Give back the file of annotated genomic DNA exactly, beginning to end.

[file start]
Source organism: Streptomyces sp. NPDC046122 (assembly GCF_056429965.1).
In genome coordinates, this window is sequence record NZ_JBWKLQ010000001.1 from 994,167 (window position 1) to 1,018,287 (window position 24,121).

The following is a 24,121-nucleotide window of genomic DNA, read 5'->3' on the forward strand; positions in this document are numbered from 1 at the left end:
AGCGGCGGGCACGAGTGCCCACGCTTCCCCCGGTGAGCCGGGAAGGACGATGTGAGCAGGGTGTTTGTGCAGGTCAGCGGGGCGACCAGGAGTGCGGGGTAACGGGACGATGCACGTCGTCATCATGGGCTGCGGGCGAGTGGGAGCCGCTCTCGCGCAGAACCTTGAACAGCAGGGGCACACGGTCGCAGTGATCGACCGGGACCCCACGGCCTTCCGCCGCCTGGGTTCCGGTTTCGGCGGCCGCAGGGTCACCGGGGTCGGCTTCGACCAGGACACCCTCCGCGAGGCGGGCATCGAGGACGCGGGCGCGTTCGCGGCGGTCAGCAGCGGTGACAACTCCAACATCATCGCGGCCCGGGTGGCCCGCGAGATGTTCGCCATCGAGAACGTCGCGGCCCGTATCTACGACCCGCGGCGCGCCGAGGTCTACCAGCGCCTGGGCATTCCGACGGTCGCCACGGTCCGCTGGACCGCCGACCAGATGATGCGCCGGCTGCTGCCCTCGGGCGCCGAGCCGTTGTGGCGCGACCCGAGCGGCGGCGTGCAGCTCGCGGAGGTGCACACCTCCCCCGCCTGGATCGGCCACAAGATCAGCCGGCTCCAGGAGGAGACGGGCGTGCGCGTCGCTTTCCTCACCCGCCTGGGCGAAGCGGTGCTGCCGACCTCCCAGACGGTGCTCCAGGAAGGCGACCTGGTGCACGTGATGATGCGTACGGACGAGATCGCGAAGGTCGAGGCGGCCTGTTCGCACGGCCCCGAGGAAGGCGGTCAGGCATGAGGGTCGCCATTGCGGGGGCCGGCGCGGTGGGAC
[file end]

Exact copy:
Source organism: Streptomyces sp. NPDC046122 (assembly GCF_056429965.1).
In genome coordinates, this window is sequence record NZ_JBWKLQ010000001.1 from 994,167 (window position 1) to 1,018,287 (window position 24,121).

The following is a 24,121-nucleotide window of genomic DNA, read 5'->3' on the forward strand; positions in this document are numbered from 1 at the left end:
AGCGGCGGGCACGAGTGCCCACGCTTCCCCCGGTGAGCCGGGAAGGACGATGTGAGCAGGGTGTTTGTGCAGGTCAGCGGGGCGACCAGGAGTGCGGGGTAACGGGACGATGCACGTCGTCATCATGGGCTGCGGGCGAGTGGGAGCCGCTCTCGCGCAGAACCTTGAACAGCAGGGGCACACGGTCGCAGTGATCGACCGGGACCCCACGGCCTTCCGCCGCCTGGGTTCCGGTTTCGGCGGCCGCAGGGTCACCGGGGTCGGCTTCGACCAGGACACCCTCCGCGAGGCGGGCATCGAGGACGCGGGCGCGTTCGCGGCGGTCAGCAGCGGTGACAACTCCAACATCATCGCGGCCCGGGTGGCCCGCGAGATGTTCGCCATCGAGAACGTCGCGGCCCGTATCTACGACCCGCGGCGCGCCGAGGTCTACCAGCGCCTGGGCATTCCGACGGTCGCCACGGTCCGCTGGACCGCCGACCAGATGATGCGCCGGCTGCTGCCCTCGGGCGCCGAGCCGTTGTGGCGCGACCCGAGCGGCGGCGTGCAGCTCGCGGAGGTGCACACCTCCCCCGCCTGGATCGGCCACAAGATCAGCCGGCTCCAGGAGGAGACGGGCGTGCGCGTCGCTTTCCTCACCCGCCTGGGCGAAGCGGTGCTGCCGACCTCCCAGACGGTGCTCCAGGAAGGCGACCTGGTGCACGTGATGATGCGTACGGACGAGATCGCGAAGGTCGAGGCGGCCTGTTCGCACGGCCCCGAGGAAGGCGGTCAGGCATGAGGGTCGCCATTGCGGGGGCCGGCGCGGTGGGAC